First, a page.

The Log book or The Check book?

Builders;

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I spoke with a new home builder on the phone the other night. I listened to him for most of an hour; He told me he had always loved planes, but was just now becoming a student pilot; He had found an inexpensive CFI; Although he is building a plane known to be a fun, 80mph day/VFR plane, This man told me a great length about the “Full IFR” package he had ‘selected’ for his plane, and spoke of how he decided what the ‘best’ auto pilot was.

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He went on this way about paint and interiors. He repeated used words like ‘buy‘ and ‘have’  in the places where homebuilders  use the words ‘make’ or ‘build’. This isn’t a question of saving money, people who use the latter words actually like creating things and learning, they are vastly more successful in home building.

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 When it came to talking about power plants, he had only two questions: “How much does it weigh?’ and “What is the lowest cost for a ‘Firewall forward Package’?” I was polite, but this man expressed no interest in building or learning, the acts which transform an individual into an Aviator. This man was just on a shopping trip, a pure consumer experience, which by deffiniton and design, can not bring the participant lasting satisfaction. 

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Above, a small sample of timeless Aviation information from my home. The Copy of Flying for 1937carries an inscription to my 11 year old Father, from Frank Walsh, VP of Chance-Vought. Walsh was my Grandfather’s closest friend, they had fought side by side in the trenches in 1918. 

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Looking for a starting point from which I could turn his attention to the learning part of home building, I asked the man if he had always loved aviation, and was now a student pilot, what aviation books he had read? I asked him about a dozen classics I consider important. None of the titles even registered with him. He offered that he had learned a lot from reading about avionics websites and some discussion groups. He said he know “Who made the best stuff and who the good people are”.  I pointed out that I had been in aviation for more than 30 years, and my evaluations of products and people sounded less judgmental than his, and I figured I was better informed than him. His only reply was something about  him being good at “Evaluating anything”. The certainty that he said this with was a bit disturbing. 

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Not once in the hour did the man mention any book he wished to read; nor any tool he would like to master, and building skill he would like to posses, any aviator he looked forward to meeting, any instruction he wished to receive beyond the lowest cost minimum; he never mentioned anything he looked forward to building. When he kept speaking of IFR ‘glass’ cockpits, I asked he had ever heard that the #1 killer in aviation perennially was “Continued VFR flight into IMC conditions”.  He had not heard of this.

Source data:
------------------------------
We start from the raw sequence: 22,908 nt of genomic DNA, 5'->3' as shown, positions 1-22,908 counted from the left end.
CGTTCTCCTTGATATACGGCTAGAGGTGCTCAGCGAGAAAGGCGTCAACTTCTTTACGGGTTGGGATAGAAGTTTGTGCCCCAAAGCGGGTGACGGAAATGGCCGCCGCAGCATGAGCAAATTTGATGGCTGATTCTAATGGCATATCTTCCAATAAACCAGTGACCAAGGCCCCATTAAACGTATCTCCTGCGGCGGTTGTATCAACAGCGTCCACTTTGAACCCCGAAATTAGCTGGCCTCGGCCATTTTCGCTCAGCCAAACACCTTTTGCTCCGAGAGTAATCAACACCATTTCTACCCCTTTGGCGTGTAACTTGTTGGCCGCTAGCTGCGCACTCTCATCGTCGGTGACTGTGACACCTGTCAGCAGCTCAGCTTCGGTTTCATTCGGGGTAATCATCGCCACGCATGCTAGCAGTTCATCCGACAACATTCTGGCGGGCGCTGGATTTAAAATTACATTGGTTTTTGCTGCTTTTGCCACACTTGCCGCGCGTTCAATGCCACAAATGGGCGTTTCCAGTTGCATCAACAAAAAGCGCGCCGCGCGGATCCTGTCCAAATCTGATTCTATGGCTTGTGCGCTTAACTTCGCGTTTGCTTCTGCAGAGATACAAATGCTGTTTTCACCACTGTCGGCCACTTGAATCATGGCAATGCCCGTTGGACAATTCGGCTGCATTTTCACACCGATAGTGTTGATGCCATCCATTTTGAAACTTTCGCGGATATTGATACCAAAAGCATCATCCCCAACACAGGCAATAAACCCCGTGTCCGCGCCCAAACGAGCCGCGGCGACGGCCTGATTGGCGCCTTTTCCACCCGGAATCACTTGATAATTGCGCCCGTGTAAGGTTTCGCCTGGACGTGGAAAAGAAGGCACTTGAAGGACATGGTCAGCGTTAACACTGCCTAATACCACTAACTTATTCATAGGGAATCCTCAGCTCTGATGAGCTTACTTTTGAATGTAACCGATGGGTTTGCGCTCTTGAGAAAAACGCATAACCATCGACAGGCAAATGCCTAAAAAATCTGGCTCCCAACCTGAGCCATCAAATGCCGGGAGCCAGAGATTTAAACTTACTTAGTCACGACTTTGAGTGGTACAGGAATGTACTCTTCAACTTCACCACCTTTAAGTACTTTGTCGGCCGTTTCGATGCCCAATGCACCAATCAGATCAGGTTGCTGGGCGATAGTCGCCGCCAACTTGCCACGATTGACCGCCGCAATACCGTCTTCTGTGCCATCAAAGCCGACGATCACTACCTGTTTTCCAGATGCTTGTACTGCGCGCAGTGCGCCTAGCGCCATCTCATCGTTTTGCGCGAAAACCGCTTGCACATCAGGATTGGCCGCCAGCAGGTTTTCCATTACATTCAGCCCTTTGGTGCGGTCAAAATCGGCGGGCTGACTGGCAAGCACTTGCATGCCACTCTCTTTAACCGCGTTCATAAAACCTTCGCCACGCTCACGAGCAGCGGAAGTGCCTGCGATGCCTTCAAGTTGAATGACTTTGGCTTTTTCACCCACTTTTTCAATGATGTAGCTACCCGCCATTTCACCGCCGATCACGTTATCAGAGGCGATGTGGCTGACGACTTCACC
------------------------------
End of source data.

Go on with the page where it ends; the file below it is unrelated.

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It’s hard to exactly say where hubris like this comes from, but it isn’t rare anymore in world taken over by consumerism. When these ‘values’ are applied to aviation, the consumer mentality person is actually accepting an enormous risk, without even being aware of it.  The marketing forces effect everyone to some extent, and everyone in aviation should have self awareness of how it might color your own decisions or attitudes.

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When the EAA began, all attention was focused on learning and creating, skill building and sharing experience. Now the pendulum has swung all the way to the far side, and consumerism has taken over, and most journalism, discussion and displays are directly focused on selling things. Armies of salesmen both seen and secretly compensated people producing discussions and ‘evaluations’, are now pervasive. The man I was speaking with felt he was on the right track in home building, because his communications with others validated his focus on buying things. He just didn’t see that many of the ‘influential’ builders he was speaking with were actually compensated salesmen. Conversely, No one is promoting and selling learning, it has no dealer network, you have to understand for yourself its value.